Trump accuses Democrats of a 'con job' as impeachment managers are announced

President TrumpDonald John TrumpLev Parnas implicates Rick Perry, says Giuliani had him pressure Ukraine to announce Biden probe Saudi Arabia paid 0 million for cost of US troops in area Parnas claims ex-Trump attorney visited him in jail, asked him to sacrifice himself for president MORE on Wednesday accused House Democrats of a “con job” shortly after Speaker Nancy PelosiNancy PelosiOvernight Defense: GAO finds administration broke law by withholding Ukraine aid | Senate opens Trump trial | Pentagon to resume training Saudi students soon Hillicon Valley: FBI to now notify state officials of cyber breaches | Pelosi rips 'shameful' Facebook | 5G group beefs up lobby team | Spotify unveils playlists for pets Hill.TV's Saagar Enjeti on impeachment: 'CNN can see through this nonsense' MORE (D-Calif.) announced the lawmakers who would be managing the case to impeach him in the Senate. 

“Here we go again, another Con Job by the Do Nothing Democrats. All of this work was supposed to be done by the House, not the Senate!” Trump tweeted, seemingly referring to Democrats' push for the upper chamber to call witnesses in the impeachment trial.

Trump’s tweet suggested he was watching Pelosi’s press conference announcing the impeachment managers on Wednesday morning. The president is scheduled to participate in the signing of the “phase one” trade agreement between the United States and China later in the morning.

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The House is expected to vote Wednesday on submitting the impeachment articles to the Senate after Pelosi delayed submitting the articles – which accuse Trump of abuse of power and obstruction of Congress – for several weeks in order to gain leverage for Democrats in the trial.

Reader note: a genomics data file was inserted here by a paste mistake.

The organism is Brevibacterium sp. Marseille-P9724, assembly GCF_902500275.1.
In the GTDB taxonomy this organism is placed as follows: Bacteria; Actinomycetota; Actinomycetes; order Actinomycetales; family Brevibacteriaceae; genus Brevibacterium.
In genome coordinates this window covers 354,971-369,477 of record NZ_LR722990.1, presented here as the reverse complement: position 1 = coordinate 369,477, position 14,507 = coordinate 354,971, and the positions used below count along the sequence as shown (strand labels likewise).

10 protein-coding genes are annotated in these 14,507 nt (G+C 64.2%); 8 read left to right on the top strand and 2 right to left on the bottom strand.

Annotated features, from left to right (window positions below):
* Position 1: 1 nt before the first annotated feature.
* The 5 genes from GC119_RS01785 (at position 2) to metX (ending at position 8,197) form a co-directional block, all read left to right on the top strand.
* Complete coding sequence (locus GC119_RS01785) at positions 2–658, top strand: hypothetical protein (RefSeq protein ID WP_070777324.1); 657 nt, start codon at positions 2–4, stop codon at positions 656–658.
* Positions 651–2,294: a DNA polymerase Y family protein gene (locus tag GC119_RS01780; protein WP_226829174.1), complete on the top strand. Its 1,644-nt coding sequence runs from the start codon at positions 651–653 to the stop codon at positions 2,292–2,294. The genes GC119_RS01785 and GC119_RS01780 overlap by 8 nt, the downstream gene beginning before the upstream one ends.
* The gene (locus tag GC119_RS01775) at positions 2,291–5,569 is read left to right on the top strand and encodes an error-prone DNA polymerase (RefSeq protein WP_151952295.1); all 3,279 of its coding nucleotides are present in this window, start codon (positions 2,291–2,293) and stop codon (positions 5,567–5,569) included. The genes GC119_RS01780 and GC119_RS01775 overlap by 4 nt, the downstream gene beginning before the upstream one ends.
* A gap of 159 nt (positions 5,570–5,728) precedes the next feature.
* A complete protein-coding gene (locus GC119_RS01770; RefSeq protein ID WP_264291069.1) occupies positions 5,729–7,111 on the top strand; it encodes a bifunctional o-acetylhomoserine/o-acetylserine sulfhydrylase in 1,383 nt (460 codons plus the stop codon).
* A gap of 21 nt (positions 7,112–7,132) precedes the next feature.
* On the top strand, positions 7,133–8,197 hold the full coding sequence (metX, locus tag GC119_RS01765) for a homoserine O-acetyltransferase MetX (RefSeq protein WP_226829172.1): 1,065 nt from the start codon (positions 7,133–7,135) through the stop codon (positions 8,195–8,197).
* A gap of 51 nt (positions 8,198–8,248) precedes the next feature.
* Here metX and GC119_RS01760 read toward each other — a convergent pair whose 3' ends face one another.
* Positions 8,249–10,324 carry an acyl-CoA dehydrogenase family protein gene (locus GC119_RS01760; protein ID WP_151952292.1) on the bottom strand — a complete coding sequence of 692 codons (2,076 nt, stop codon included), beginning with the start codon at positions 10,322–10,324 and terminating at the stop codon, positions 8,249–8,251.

Pelosi has raised concerns about the fairness of the process in the GOP-controlled Senate after Majority Leader Mitch McConnellAddison (Mitch) Mitchell McConnellPoll shows Collins displaces McConnell as most unpopular senator Hill.TV's Saagar Enjeti on impeachment: 'CNN can see through this nonsense' Trump says impeachment trial should move 'very quickly' MORE (R-Ky.) said he was in “total coordination” with the White House counsel on how to handle the trial. 

Senate Minority Leader Charles SchumerCharles (Chuck) Ellis SchumerSchumer votes against USMCA, citing climate implications Senators are politicians, not jurors — they should act like it GOP senator: 2020 candidates must recuse themselves from impeachment trial MORE (D-N.Y.) and other Democrats have pressed for witnesses like former national security adviser John BoltonJohn BoltonParnas says he doesn't think that Joe Biden did anything wrong regarding Ukraine Parnas: Environment around Trump 'like a cult' Collins says she's 'likely' to support calling witnesses for impeachment trial MORE to be called to testify. McConnell has argued against their demands, and only a small number of Republican senators have signaled they are open to calling witnesses.